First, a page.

Several military officials have revealed that bringing the MML’s supporters into the national mainstream was also a military-backed plan, not aimed at giving these groups a political foothold, but by the then ruling Pakistan Muslim League-Nawaz. (PMLN) vote bank will suffer. as well as. After garnering thousands of votes in the by-elections in Punjab and Khyber Pakhtunkhwa, the TLP found its moment in the first draft of the Electoral Reforms Bill 2017, which changed the way candidates work on nomination papers to eliminate minority rights clauses. Was given
By the time the government reinstated these clauses, the TLP had set up its own parallel court, demanding the head of those responsible for the changes to the original bill. In November 2017, a sit-in at Faizabad Interchange brought the capital to its knees for two weeks. When the then law minister, Zahid Hamid, resigned despite pleading not guilty, the sit-in was finally called off after the document was signed by the civil-military, which demanded amendments to the election by the government. The real culprits were brought to light. Reform bill, release of arrested protesters and removal of all charges against TLP, and action against those responsible for the operation against the group.
The agreement was seen as a sign of state surrender, due to the military government’s refusal to act. A viral video of the Director General of Punjab Rangers distributing Rs.1000 each to the protesters was perhaps the most accurate portrayal of the situation. Given the military support behind the TLP, the TLP was confident of what would happen as the elections approached. Despite garnering 2.2 million votes in the July 25 elections – 2 million in Punjab alone – the TLP failed to win a seat in the National Assembly.
However, it accounted for half of the Islamist vote bank, which increased to about 10% of the total votes cast – double that of 2013 – and eventually the PML-N’s numbers dropped, and Pakistan Facilitated the PTI. PTI is forming government in Center and Punjab. Nevertheless, despite having nothing to show in terms of electoral power in parliament, the TLP decided to do what it does best: hold nationwide protests against electoral fraud.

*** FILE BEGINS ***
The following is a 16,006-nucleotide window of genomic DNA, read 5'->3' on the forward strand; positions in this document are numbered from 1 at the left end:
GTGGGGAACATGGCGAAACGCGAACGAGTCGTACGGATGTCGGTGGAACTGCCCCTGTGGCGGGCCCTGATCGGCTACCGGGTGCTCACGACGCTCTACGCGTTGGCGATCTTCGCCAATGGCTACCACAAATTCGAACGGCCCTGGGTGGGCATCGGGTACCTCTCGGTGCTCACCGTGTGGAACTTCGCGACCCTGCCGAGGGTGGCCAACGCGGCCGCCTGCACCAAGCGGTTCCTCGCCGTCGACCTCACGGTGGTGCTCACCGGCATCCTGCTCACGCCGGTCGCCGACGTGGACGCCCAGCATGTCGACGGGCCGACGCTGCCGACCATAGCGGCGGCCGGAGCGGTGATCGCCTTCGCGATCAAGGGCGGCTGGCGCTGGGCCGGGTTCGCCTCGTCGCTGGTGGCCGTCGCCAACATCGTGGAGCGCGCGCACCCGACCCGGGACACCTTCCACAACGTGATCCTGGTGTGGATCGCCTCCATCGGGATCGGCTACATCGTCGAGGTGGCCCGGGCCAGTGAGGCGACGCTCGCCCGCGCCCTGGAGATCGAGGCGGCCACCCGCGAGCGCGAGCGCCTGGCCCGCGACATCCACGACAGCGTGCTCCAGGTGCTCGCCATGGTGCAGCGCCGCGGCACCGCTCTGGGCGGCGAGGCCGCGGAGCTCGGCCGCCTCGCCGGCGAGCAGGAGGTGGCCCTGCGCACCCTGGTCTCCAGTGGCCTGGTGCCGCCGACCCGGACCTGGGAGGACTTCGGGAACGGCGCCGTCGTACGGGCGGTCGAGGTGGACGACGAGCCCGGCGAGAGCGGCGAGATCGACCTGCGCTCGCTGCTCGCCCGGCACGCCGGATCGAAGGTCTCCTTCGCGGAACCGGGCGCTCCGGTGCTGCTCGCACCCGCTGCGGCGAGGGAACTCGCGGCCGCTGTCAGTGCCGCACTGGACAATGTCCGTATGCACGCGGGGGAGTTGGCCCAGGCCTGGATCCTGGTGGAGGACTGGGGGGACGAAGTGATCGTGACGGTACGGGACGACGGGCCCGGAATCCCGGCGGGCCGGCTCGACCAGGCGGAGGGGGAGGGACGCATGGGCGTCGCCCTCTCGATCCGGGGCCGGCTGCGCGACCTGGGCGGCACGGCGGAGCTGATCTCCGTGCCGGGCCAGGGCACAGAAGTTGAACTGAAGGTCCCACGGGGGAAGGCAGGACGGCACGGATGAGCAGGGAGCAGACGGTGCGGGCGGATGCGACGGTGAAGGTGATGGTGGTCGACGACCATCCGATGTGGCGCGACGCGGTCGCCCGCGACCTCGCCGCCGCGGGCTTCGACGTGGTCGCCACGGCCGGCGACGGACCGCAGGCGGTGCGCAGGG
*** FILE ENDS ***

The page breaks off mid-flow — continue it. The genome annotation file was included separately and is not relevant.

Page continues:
Demonstrations after the election will follow, but not for the reasons the party imagined. I think I call it a weakness of the state because it failed to take any action against this group.
They were calling for the judges to be killed. He even said that anyone who defended Asia Bibi deserved to be killed. Despite such open threats, not taking any action against them shows the weakness of the state. Omar Warraich, Amnesty International’s Deputy Director for South Asia, urged Pakistan to uphold the rule of law in the country to deal with elements like the TLP. In the country’s law, which is exploited by [TLP’s choice], “I think there are clear issues in the blasphemy law. Amnesty does not believe that anyone should be killed for saying something.” ۔
The blasphemy law is a prominent tool used by TLP. The group relies on hatred, intimidation and intimidation – especially targeting religious minorities. It is the government’s responsibility to protect minorities from such threats of violence. As long as there are such sentiments in society, and as long as the law continues to support them, groups like the TLP will continue to flourish.
Members of the extremist Tehreek-e-Lubaik Pakistan (TLP) party were using social media to mobilize supporters during violent protests against their arrested leader.
Since April 12, the TLP had stifled the country with protests that began when police ordered Saad Rizvi to deport the French ambassador to France over a controversy over the publication of blasphemous cartoons of the Prophet of Islam. Arrested after demanding.